I came across an interesting article summarizing a study that found that “Favoritism, not hostility, causes most discrimination.” The main point of the findings is that social scientists have studied discrimination as hostility towards out-groups (negative discrimination) and have not spent much time studying the effects of favoritism towards in-groups (positive discrimination).
I find this helpful in bringing to light that the driving force of oppressions is usually not hostility toward other groups, but to favoritism one’s own group – i.e. white privilege, male privilege, heterosexual privilege, etc.
A co-author of the study, University of Washington psychologist Tony Greenwald, also made this point about the good intentions of decent people: “We can produce discrimination without having any intent to discriminate or any dislike for those who end up being disadvantaged by our behavior.”
However, as write-ups of very targeted studies do, one could be left with the notion that oppression is simply about individuals being extra-nice to people they feel affinity with, and occasionally mean people being hostile toward those they see as Others. The next piece of oppression is how those favoritisms and hostilities get encoded into policies and practices of governments and institutions. Institutions can continue discriminatory effects on people’s lives regardless of which individuals are involved. See our short video about the Iceberg of Racism for a quick explanation of white privilege and how it plays out in institutions.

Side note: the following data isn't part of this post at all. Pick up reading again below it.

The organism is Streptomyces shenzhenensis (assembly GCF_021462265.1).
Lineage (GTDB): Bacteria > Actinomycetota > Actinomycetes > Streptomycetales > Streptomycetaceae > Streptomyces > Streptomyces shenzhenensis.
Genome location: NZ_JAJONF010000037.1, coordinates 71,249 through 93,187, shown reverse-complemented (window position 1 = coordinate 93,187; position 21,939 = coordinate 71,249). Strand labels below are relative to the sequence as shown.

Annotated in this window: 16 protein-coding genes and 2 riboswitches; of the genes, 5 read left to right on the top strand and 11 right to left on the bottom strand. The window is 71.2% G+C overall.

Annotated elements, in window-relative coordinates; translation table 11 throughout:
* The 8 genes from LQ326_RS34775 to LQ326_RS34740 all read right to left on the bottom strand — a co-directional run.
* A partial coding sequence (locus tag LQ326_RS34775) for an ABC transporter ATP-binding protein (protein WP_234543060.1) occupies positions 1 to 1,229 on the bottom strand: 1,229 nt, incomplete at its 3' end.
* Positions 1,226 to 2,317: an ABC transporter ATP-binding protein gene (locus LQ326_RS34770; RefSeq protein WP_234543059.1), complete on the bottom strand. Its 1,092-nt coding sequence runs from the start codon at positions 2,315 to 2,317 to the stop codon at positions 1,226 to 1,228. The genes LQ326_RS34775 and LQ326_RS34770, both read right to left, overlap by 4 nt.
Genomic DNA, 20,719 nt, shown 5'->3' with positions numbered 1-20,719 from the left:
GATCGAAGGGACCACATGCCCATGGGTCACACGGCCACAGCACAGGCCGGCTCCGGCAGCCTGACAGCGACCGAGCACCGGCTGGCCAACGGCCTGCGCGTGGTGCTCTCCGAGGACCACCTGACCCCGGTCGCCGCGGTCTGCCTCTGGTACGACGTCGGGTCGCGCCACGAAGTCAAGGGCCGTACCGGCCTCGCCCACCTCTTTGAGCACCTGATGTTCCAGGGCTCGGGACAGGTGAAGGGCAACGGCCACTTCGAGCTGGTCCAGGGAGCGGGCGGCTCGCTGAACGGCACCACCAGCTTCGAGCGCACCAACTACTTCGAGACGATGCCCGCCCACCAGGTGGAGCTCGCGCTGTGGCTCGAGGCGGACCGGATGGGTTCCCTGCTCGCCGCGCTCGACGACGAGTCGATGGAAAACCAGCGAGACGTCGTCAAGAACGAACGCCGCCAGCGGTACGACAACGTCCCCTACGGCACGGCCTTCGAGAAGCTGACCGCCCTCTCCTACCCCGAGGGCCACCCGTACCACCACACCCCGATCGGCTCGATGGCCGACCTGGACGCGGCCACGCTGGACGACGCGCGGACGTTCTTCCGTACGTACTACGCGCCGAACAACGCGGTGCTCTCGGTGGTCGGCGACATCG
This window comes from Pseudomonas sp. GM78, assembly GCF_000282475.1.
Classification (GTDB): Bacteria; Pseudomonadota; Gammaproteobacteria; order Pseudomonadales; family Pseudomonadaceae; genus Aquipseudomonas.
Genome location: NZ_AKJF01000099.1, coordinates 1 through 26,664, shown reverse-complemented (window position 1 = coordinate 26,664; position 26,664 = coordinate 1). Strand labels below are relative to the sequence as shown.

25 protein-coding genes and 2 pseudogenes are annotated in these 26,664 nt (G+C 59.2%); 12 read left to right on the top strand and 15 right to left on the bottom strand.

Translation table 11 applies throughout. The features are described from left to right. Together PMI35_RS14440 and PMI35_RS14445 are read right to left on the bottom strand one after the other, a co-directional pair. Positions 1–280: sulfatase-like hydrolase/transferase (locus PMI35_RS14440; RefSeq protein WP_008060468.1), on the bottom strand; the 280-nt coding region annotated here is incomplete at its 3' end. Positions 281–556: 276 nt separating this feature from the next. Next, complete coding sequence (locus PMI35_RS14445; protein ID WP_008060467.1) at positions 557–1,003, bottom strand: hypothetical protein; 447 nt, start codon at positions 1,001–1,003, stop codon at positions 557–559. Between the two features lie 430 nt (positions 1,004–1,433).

The good news is that institutions can change and contribute life-giving, equitable effects among all communities.